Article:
• 3(of an action or feeling) deliberate and intentional.

    ‘a conscious effort to walk properly’
    • ‘We made a really conscious effort to forget about the critics - nothing good can come from thinking about that, anyway.’
    • ‘Sharing involves both teaching and learning - actions that require a conscious effort.’
    • ‘These students are now more aware of what they eat and are making conscious decisions to eat well and get active.’
    • ‘Certain others benefited from deliberate and conscious acts of emancipation.’
    • ‘As more immigrants came to the country, there was a conscious effort to mold children into American citizens.’
    • ‘So, I'm making a conscious effort to not feel guilty unnecessarily.’
    • ‘They are created by conscious and deliberate planning, which may span centuries.’
    • ‘That just happened, it wasn't a conscious effort really, but I think just by the nature of having more characters in it.’
    • ‘The actions of cultural heroes are neither fully intentional nor conscious.’
    • ‘Has choosing such roles been a conscious effort on her part?’
    • ‘Cricket is a game that I have a lot of time for, ever since I made the conscious effort a few years ago to sit down and make myself familiar with the rules.’
    • ‘The effort was conscious and deliberate with each artist paired with a designer.’
    • ‘Just imagine what the world would be like if every one of us made a conscious effort to genuinely love one another?’
    • ‘This calls for conscious and deliberate efforts to develop qualities like altruism and selflessness.’
    deliberate, intentional, intended, done on purpose, purposeful, purposive, willed, knowing, considered, studied, strategic
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    1. 3.1 (of the mind or a thought) directly perceptible to and under the control of the person concerned.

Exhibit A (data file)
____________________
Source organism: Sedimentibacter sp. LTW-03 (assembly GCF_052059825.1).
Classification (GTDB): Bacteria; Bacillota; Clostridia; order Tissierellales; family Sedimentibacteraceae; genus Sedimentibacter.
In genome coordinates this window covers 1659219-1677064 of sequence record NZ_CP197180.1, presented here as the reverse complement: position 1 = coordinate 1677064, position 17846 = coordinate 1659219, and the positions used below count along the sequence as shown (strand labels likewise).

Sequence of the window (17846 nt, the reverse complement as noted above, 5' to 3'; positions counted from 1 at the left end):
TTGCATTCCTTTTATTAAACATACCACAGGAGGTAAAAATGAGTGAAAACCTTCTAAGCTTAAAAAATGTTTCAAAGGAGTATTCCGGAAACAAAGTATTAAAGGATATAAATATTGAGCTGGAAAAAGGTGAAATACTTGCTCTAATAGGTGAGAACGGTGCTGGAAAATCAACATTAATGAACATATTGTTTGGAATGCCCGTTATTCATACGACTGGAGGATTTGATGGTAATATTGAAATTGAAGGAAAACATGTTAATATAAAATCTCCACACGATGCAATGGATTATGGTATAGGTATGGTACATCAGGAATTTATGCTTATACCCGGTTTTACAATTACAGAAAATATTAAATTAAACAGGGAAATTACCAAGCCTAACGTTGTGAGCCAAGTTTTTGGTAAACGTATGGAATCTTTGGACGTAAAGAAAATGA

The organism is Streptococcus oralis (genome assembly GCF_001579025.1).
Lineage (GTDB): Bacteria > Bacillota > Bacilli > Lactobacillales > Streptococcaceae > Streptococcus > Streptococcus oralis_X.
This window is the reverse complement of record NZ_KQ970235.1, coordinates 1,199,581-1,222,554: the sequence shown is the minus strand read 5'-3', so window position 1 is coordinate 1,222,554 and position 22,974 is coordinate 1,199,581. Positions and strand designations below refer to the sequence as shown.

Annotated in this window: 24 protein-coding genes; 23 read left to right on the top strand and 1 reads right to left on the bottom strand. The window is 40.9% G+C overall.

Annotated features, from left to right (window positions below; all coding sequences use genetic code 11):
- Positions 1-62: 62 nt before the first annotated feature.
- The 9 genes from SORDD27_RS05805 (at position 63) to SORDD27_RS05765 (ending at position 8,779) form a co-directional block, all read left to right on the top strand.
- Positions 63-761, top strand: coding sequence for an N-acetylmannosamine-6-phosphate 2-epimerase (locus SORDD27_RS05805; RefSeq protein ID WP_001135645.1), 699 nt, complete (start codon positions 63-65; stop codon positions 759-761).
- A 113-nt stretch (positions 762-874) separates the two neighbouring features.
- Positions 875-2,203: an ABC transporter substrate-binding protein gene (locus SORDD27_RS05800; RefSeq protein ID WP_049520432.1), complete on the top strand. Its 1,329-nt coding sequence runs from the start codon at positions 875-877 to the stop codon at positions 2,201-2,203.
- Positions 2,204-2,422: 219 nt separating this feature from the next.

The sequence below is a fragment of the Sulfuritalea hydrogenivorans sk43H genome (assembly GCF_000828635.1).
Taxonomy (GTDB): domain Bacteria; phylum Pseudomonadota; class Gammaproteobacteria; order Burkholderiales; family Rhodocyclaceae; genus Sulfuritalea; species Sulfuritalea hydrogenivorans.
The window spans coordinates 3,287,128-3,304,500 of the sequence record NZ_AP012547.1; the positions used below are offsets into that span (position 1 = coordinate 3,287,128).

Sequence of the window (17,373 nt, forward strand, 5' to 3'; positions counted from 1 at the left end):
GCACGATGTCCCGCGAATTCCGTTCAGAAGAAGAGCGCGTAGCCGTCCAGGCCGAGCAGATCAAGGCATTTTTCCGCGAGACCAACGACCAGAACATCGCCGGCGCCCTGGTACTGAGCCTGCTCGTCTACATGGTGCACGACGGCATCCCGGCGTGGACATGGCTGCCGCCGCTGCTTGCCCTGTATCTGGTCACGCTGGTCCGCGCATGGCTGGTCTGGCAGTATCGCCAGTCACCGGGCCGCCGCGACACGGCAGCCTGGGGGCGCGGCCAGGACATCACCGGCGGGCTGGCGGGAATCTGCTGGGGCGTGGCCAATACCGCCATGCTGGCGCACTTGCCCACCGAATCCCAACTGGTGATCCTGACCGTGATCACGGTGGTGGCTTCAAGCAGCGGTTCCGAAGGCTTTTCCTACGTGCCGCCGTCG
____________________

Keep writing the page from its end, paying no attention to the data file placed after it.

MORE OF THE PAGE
‘when you go to sleep it is only the conscious mind which shuts down’
      • ‘However, I believe nightmares are a gift of our subconscious to our conscious minds.’
      • ‘As in life, the provocations to feeling or to action do not occur in step with the conscious thoughts of the characters.’
      • ‘Any conscious thought process that may be required on the range to shoot well will hardly exist when your meter is pegged.’
      • ‘It is here that the conscious thought and the perceptive experience flow.’
      • ‘Eventually, the activities should become so ingrained they no longer seem like conscious thought.’
      • ‘All conscious thought seemed to shut off, disconnect, leaving him only to instincts.’
      • ‘Specialized neural machinery takes care of the heavy lifting while our conscious minds sit lazily at the controls.’
      • ‘In this state, the subconscious mind becomes more active, allowing the conscious mind to rest and rejuvenate itself.’
      • ‘The phenomenal character of conscious thought and propositional attitudes will be discussed in the next chapter.’
      • ‘The war is between my habitual and conscious thoughts about how to live and a new perspective struggling to be born.’
      • ‘In this totality the conscious mind is contained like a smaller circle within a larger one.’
      • ‘It is entirely possible that someone has a reasonable opinion, deriving from conscious thought.’
      • ‘Dreams are highly personal communications between the subconscious and the conscious minds.’
      • ‘Then my subconscious mind taught my conscious mind how to use the tricks it had learnt.’
      • ‘And hypnosis works was bypassing the conscious mind and communicating directly with the unconscious mind.’
      • ‘The conscious mind then reverses the reverse message and directs us to speak in forward speech.’
      • ‘In what respects are both conscious thought and perception phenomenal?’
      • ‘Then, before he knew exactly what he was doing, he was moving, almost without conscious thought.’
      • ‘She had let her subconscious wander while her conscious mind paid attention to the landscape around her.’
      • ‘Even conventional psychology talks about the fact we have a conscious mind and a subconscious mind.’


Late 16th century (in the sense ‘being aware of wrongdoing’): from Latin conscius ‘knowing with others or in oneself’ (from conscire ‘be privy to’) + -ous.